It is not unheard of for some boards to actually interview the prospective owner’s dog or cat before allowing the buyer to own the apartment (or before rejecting them).
But who can predict how his cat, or his dog will act on the day he has to behave for the co-op board? The prospective owner had better be able to predict that the canine or feline will be well-mannered, or they both could lose their chance to live in one of America’s most prestigious addresses.
Some breeds, however refined and urbane the individual dog, may just be seen by some boards as poochie non grata. Rottweilers are one breed that is said to not be wanted in certain residences.
Other requirements to be a shareholder might appear excessive to an outsider, rather than being the person on pins and needles hoping to be OK’d by the board. The requirements might even seem intrusive.
“There are some boards that ask for a criminal background check; some ask for a specific outside agency to check out who you are, going 10 to 15 years back,” says Jacky Teplitzky, a top broker with Douglas Elliman Real Estate. “In recent years, we have had a huge problem with trusts. Most of these boards will not allow you to buy the apartment as a trust. They do not want anybody automatically getting the apartment because someone passed away.”
And they don’t want anyone automatically getting an apartment because of some sort of artistic kismet that would make a good headline, like: “Diva sells apartment to younger diva.”
So when Barbara Streisand’s penthouse at The Ardsley went up for sale in 1999, Mariah Carey wanted to buy the apartment. But despite her fame (or because of it), Carey was rejected by the building’s board. Since each prospective buyer in a co-op is vying to become a shareholder, the board can accept or reject them and not give a reason why.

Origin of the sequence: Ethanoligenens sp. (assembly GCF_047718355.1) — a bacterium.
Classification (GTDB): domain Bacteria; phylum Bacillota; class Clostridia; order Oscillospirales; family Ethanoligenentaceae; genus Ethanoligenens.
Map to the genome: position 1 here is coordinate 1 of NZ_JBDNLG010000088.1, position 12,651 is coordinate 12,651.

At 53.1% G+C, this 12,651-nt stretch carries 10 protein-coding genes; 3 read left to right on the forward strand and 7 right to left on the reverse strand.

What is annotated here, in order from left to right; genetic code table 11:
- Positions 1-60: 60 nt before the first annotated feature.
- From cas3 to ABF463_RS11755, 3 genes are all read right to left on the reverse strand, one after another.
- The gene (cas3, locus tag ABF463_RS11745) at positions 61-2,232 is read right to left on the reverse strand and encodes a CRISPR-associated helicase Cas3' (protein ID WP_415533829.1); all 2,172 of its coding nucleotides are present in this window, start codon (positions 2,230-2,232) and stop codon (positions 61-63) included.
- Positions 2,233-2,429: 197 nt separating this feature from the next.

It is a seemingly ironic process, since these apartments are publicly offered and even offered for sale internationally, and after all, must be sold to someone. Yet the decision on whether or not to accept a prospective owner, and why the decision was made, is closely guarded and private.
These boards are reluctant to let just anyone in, even for a showing of the apartment. In many of these buildings, showing an apartment must occur during business hours; often, escorts are needed to accompany guests to and from the apartment. Some building boards require showings to be by appointment only.
There is actually a lot at stake, including the reputation of the landmark, the value of the property, and the peace and comfort of the residents. With astronomical monthly maintenance payments in these buildings, the shareholders can afford to be picky about who they choose to have as a neighbor, as well as how they want to run their building. A 2-bedroom, 1,800-square-foot apartment in one of these landmarks (such as The Dakota) could have a monthly maintenance fee of $6,700. Or at 740 Park Avenue, a 5-bedroom apartment might have a monthly fee of $10,000, Swillinger says.